Once you gathered all the information you were searching for, it’s time to make a list of all the paint points you found in this research phase, check for patterns, and create user personas. 

Step # 4: Generate solutions that will meet customers’ needs

Brainstorming workshops can be a great way to generate ideas and find potential solutions. The session should start by making clear the problem you are trying to solve. The participants must be very clear about it, so they can come up with the right ideas.  

Also, keep in mind that you should invite to this session a diverse group of people with different backgrounds, perspectives, and areas of expertise. This may include a UX designer, development team members, and even stakeholders.  

You will then need a board where everyone can collaborate. Many tools come with pre-built templates you can use, but you can create your own layout. Here are some brainstorming ideas for you.  

  • Mind mapping: The mind map is a visual diagram that allows you to organize ideas and information. It’s composed of a central idea or theme that is connected to other related subtopics and ideas.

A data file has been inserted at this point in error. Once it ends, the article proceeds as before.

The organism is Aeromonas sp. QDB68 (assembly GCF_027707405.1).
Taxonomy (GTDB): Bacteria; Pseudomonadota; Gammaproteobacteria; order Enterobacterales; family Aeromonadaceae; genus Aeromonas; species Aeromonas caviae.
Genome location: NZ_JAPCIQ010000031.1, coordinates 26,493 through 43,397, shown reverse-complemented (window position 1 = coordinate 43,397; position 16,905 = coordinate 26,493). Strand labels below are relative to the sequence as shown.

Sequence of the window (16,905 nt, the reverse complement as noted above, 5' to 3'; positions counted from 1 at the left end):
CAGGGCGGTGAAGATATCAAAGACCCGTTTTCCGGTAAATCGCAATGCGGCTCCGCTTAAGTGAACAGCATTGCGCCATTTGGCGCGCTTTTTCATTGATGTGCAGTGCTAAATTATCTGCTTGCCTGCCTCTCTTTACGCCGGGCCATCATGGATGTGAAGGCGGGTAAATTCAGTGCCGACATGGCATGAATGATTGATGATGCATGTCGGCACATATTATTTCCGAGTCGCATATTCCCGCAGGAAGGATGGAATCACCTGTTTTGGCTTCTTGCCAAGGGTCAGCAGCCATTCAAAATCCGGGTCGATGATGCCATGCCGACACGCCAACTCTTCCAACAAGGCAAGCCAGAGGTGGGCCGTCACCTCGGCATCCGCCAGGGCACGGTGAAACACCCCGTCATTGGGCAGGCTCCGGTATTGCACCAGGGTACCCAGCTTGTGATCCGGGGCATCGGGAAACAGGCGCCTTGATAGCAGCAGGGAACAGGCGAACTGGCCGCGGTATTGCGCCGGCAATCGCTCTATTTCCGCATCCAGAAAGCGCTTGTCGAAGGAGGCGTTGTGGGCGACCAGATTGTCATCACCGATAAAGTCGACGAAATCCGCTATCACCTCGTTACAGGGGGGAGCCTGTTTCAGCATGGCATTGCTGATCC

continuous product discovery
  • 6-3-5 method: In this technique, you’ll have six people, each writing ideas on a card. Each person will hand over their card to the next person and everyone will get the chance to add new ideas to the preceding person’s card. This will create 108 ideas.  
  • Rapid prototyping: Instead of just brainstorming ideas, create quick prototypes of potential solutions. This can help you quickly find what works and what doesn’t and, can inspire new ideas as you iterate on your prototypes.  

The goal of brainstorming is to generate as many ideas as possible. However, if you generated too many ideas, you can vote for them and create a shorter list.   

In this same session, prioritize the solutions you have found. This will help you find the right features to prototype.  

Step #5 Prototype the solution  

Prototypes are a great way to visualize and communicate more effectively the solution to your development team, stakeholders, or users. They allow them to give you feedback, which makes it easier to discover potential issues and challenges before you invest time and resources into feature development.  

What should you consider when prototyping?  

Begin with low-fidelity prototypes, which may include sketches, paper prototypes, wireframes, or digital prototypes. Why? Because they can be created quickly and easily, and it’s enough for you to test basic concepts and user flows.